Merk argiewe: Trumps

Five bombshells from book charting chaotic final days of Donald Trump’s presidency

Five bombshells from book charting chaotic final days of Donald Trump’s presidency
The book, Verraad: Die finale daad van die Trump Show, is available in stores

An acting Defence Department official was flabbergasted by two cold calls from Trump advisers who demanded that he take unprecedented and possibly illegal actions to aid Mr Trump’s attempt to overturn the election, inspired by QAnon-type conspiracy theories, and a former college quarterback put in charge of hiring and firing officials in charge of the nation’s security, based on their perceived loyalty to Mr Trump.

That’s according to ABC Chief Washington Correspondent Jonathan Karl’s new book, Verraad: Die finale daad van die Trump Show, which hit bookstore shelves this week, more than a year after US voters told former The Apprentice host-turned-president Donald Trump: “You’re fired”.

But even though Mr Karl’s chronicle of Mr Trump’s last year in office arrived long after other tomes by authors such as the Washington Post’sBob Woodward and Robert Costa, their colleagues Carol Leonnig and Philip Rucker, of die Wall Street Journal’s Michael Bender pulled the covers off the roller-coaster 2020 election year and its’ aftermath, the veteran television journalist still managed to bring new facts about the former president’s pushes to purge his administration of the disloyal and overturn an election that he lost decisively.

Here are five of the biggest bombshells.

Mr Trump’s associates were cold-calling a top Defence Department official and making ridiculous demands

One of the book’s more outlandish episodes comes from a description of a pair of phone calls received by Ezra Cohen, a onetime protégé of disgraced Trump national security adviser Michael Flynn who was installed as acting undersecretary of defence for intelligence late in Mr Trump’s term.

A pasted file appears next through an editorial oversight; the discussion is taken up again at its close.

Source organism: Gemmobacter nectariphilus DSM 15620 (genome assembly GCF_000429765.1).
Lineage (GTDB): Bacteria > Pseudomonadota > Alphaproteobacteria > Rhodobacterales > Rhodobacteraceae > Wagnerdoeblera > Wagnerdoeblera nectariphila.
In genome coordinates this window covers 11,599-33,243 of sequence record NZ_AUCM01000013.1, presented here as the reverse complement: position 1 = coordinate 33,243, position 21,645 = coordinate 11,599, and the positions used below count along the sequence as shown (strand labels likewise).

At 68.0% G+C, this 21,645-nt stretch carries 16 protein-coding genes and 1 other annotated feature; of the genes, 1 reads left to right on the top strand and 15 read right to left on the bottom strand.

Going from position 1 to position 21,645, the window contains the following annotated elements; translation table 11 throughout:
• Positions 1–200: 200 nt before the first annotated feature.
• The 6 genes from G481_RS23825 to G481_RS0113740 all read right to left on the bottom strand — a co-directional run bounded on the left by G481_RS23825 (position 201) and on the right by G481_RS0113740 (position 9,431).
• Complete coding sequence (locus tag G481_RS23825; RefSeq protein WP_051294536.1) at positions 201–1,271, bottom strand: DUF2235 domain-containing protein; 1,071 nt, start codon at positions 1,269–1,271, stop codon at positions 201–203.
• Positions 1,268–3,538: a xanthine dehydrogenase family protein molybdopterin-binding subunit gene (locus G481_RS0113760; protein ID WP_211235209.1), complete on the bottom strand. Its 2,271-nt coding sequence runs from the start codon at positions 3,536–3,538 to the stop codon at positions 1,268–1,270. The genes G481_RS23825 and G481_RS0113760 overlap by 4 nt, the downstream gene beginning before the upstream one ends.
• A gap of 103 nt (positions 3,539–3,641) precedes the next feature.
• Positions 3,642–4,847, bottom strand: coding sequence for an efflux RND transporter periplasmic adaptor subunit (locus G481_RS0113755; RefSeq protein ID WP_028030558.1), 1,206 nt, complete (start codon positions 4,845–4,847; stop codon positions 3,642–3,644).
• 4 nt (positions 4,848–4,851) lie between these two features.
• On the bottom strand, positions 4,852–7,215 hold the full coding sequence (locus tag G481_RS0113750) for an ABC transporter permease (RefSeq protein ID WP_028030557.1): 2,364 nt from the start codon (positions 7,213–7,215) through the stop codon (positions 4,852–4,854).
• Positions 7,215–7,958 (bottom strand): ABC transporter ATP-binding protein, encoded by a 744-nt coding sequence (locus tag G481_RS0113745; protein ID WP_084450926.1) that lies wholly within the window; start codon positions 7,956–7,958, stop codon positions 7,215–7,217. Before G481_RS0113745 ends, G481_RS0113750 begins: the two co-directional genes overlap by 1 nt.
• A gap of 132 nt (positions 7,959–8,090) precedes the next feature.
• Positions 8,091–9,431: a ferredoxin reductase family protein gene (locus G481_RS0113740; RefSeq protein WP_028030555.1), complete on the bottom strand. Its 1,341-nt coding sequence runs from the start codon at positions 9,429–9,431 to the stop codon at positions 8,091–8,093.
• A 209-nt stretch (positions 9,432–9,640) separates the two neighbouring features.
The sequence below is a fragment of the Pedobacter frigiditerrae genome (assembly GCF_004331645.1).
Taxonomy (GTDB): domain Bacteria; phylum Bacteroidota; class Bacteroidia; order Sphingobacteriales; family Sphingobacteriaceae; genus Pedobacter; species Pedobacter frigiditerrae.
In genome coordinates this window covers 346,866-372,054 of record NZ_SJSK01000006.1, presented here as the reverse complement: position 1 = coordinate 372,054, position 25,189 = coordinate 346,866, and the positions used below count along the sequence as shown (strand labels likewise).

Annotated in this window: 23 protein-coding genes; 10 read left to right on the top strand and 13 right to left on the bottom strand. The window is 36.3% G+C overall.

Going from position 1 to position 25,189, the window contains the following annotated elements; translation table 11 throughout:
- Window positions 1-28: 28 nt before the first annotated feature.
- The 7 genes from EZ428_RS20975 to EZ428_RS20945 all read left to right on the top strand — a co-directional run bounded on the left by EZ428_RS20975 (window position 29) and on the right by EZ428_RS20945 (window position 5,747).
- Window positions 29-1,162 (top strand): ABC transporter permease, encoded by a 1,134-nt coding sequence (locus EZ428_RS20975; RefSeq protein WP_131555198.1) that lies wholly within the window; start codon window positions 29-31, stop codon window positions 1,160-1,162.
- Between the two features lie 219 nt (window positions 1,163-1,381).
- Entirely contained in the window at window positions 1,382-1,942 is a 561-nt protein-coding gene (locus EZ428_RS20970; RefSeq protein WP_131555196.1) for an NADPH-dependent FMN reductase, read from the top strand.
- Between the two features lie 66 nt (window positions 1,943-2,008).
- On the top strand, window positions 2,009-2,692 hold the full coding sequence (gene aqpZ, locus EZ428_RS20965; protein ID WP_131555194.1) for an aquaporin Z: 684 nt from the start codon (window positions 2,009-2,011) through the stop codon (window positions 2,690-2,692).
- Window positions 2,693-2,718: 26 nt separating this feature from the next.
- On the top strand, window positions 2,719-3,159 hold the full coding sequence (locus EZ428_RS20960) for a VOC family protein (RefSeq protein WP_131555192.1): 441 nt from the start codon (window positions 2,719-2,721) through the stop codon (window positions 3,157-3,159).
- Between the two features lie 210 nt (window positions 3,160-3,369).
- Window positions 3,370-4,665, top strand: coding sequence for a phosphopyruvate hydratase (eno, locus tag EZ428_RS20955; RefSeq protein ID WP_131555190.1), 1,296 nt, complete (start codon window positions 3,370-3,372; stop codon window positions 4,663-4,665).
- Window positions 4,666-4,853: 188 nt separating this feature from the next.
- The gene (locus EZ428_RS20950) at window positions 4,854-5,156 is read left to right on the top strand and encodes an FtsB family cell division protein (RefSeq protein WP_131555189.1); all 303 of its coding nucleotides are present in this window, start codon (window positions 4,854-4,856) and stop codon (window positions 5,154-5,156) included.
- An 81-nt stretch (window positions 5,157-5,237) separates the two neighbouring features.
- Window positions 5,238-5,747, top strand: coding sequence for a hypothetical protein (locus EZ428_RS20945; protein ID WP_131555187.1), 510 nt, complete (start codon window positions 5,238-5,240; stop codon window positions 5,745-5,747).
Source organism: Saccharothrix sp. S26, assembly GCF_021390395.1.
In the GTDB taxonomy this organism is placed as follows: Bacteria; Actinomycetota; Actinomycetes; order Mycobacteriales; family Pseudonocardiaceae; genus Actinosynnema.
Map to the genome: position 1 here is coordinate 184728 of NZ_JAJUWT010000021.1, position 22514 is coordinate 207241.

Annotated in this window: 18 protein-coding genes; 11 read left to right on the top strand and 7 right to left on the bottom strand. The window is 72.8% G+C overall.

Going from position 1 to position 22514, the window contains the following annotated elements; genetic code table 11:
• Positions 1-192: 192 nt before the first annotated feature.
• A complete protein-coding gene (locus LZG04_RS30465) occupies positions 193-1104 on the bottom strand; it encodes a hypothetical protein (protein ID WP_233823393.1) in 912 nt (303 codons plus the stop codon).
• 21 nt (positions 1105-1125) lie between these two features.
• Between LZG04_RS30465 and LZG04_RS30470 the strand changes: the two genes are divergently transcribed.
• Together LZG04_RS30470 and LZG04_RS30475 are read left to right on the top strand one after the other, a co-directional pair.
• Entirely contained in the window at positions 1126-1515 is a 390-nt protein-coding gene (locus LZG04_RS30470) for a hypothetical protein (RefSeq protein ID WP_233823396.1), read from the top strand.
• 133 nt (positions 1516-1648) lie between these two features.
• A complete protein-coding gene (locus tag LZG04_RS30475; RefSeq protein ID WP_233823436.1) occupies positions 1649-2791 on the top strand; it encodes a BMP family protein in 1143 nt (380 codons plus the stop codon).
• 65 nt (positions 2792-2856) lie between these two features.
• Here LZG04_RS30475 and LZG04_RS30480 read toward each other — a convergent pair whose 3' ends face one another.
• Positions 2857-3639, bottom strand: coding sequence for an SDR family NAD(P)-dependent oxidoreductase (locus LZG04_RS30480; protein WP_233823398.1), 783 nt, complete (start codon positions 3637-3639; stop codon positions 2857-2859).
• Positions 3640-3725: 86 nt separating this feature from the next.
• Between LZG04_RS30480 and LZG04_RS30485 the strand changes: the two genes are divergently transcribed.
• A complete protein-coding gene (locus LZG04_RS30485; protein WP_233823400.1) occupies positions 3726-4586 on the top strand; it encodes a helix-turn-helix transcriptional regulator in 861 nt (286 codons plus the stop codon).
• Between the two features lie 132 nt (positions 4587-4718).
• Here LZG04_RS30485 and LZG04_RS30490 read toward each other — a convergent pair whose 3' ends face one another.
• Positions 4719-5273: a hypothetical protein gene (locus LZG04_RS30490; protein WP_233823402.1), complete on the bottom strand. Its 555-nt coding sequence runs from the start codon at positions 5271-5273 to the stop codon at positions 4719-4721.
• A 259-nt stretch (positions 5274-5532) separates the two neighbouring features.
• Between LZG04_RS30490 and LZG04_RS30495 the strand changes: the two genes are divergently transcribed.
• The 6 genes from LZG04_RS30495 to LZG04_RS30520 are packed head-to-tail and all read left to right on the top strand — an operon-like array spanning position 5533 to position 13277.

Mnr Flynn, a retired three-star general who had twice pleaded guilty to lying the FBI during its investigation into potential ties between Mr Trump’s campaign and the Russian government, cold-called Mr Cohen in late November 2020, just days after receiving a presidential pardon.

The ex-national security adviser, who Mr Trump had welcomed back in to the Oval Office as he attempted to overturn the 2020 verkiesingsuitslae, demanded that Mr Cohen return from an official trip to the middle east in order to assist with orders to seize ballots and take “extraordinary measures” that were, in Mr Flynn’s estimation, needed to keep Democrats from supposedly stealing the election.

When Mr Cohen told him that the 2020 election “was over” and it was “time to move on”, Mr Flynn began shouting: “You’re a quitter This is not over! Don’t be a quitter!”.

A short time later, attorney Sidney Powell (who was working with the Trump campaign at the time) called Mr Cohen’s private office number to demand that he authorise a special operations mission, purportedly to retrieve then-CIA Director Gina Haspel from Germany, where Ms Powell believed she had been injured and captured during some sort of mission to cover up how voting machines allegedly switched votes for Mr Trump to be for Joe Biden.

“You need to launch a special operations mission to get her,” she told Cohen.

After he ended the call, she also emailed him to demand a “letter of marque”, an Age of Sail-era document which governments once issued to armed private ships to allow them to engage in combat as privateers against enemy ships in time of war.

According to Article One, Section 8, Clause 11 of the US Constitution, only Congress can issue such a document, and none have been issued since the War of 1812.

Mr Trump fired the Secretary of Defence on advice from the 30-year-old ex-quarterback who once carried his bags

When Mr Trump sent then-Secretary of Defence Mark Esper packing just days after it became clear that he’d lost the 2020 election to Mr Biden, he was following a course of action laid out in a 19 October memorandum by John McEntee, the 30-year-old ex-University of Connecticut football player who the president had promoted from “body man” – the personal aide in charge of carrying his luggage – to head of the White House personnel office.